When untreated acrylic yarns are subjected to differential thermal analysis (DTA), a large exotherm begins around 200-230 C. and peaks at 300320 C. When such fibers are heated in air to temperatures above about 230 C., thermally initiated, highly exothermic reactions occur which release sufficient heat to result in inter-filamentary fusion and embrittlement. Extensive chain scission and polymer decomposition also occur resulting in the formation of a hard and brittle char which is not a satisfactory form of graphite precursor fiberl The necessity for heating PAN fibers for long periods of time at relatively low temperatures, as required by prior art processes for preparing satisfactory graphite precursors by air preoxidation thus becomes apparent. Usually the preoxidation is carried out in two steps. In the first step, the temperature is held below 230 C. for the length of time required for the exothermic reactions to become essentially complete at rates such that the heat can be efficiently transferred to the surrounding medium. After completion of the first step, the temperatures may be increased to 300 C. or greater, in order to speed up the oxidation, remove most of the remaining hydrogen and flameproof the fiber for crabonization and graphitization. If the temperature is raised above a certain value too rapidly, uncontrollable exothermic reactions will take place. At lower temperatures, the desired stabilization reaction, with air, which is diffusion controlled will take place rapidly at the filament surface and at progressively slower rates with increasing distance from the surface. If the fiber is heated to a high temperature, prior to complete stabilization of the substrate polymer in the core, decomposition of the undertreated fiber interior will occur and result in the formation of holes or macrovoids in the core as well as hard char carbon, both of which are detrimental to good fiber properties.
A distinct drawback, however, exists in the tension preoxidation process as heretofore practiced. As indicated in US. Pat. No. 3,412,062, the time required for preoxidation, i.e., complete permeation of oxygen throughout the yarn, is quite lengthy/For example, the patentees state that 24 hours is required for the preoxidation of a 2.5 denier at 220 C. and even longer peri-. ods of time for larger denier fibers. It would, of course,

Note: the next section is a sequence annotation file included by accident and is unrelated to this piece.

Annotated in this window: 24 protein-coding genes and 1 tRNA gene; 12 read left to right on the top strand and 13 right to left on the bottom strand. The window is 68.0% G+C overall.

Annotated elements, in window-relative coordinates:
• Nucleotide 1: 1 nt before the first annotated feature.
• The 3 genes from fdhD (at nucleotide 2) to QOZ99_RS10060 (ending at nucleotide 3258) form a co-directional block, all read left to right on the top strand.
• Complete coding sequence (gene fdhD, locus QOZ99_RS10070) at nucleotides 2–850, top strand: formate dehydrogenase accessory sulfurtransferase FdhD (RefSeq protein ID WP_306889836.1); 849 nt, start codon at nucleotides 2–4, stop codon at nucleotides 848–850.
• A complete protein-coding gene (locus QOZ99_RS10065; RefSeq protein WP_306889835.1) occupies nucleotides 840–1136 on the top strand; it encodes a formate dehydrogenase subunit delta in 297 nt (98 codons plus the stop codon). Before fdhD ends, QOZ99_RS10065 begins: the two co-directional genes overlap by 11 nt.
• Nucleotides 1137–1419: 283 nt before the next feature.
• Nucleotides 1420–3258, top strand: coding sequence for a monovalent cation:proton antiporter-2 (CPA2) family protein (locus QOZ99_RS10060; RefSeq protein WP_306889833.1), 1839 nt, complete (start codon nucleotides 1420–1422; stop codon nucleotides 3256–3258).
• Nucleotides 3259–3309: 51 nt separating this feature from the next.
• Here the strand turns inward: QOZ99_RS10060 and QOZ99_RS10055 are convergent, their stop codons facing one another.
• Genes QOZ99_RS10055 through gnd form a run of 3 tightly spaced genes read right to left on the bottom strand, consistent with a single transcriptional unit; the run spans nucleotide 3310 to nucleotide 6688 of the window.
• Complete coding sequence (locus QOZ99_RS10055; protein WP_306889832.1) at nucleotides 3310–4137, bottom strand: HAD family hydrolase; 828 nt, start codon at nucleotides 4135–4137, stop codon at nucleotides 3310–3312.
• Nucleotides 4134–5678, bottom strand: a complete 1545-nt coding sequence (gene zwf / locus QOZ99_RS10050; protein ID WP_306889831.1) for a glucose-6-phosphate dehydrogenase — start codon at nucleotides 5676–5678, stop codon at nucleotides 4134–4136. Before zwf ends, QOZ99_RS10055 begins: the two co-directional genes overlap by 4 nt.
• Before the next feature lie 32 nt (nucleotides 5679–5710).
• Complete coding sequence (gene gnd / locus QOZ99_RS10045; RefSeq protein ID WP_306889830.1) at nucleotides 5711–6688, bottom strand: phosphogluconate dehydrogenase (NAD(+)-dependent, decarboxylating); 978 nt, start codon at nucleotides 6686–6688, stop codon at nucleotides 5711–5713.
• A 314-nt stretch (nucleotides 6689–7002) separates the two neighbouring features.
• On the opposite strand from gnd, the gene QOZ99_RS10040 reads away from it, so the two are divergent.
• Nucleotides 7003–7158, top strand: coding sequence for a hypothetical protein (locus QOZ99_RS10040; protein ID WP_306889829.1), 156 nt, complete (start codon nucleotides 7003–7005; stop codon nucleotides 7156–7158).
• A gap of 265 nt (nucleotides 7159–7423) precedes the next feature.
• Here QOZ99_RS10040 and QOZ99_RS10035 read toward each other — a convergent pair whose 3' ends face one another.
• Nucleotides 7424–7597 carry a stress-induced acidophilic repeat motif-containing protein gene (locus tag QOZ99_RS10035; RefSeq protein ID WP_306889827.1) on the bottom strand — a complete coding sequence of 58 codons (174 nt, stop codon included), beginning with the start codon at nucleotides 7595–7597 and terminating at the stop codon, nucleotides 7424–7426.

be highly desirable to shortenthe period of time required for preoxidation and at the same time produce preoxidized yarns which, when carbonized and/or graphitized, retain their structural integrity and yield high modulus high strength graphite fibers.
A consideration of the various possible reactions involved suggests that better control of the preoxidation process may be obtained and the rate of conversion in creased if the fibers could be stabilized against the highly destructiveexothermic reactions which occur during the preoxidation stage. Further, better control of the preoxidation process may be obtained if spinning conditions are chosen which result in as spun fibers having uniform dimensions and properties along the fiber length, a low degree of fibrillar orientation and a uniform void-free fine structure comprised of micropores which are interconnected and which communicate with the fiber outer surface. The fibers described above could be drawn and oriented during subsequent processing to yield high strength, high modulus graphite fibers. v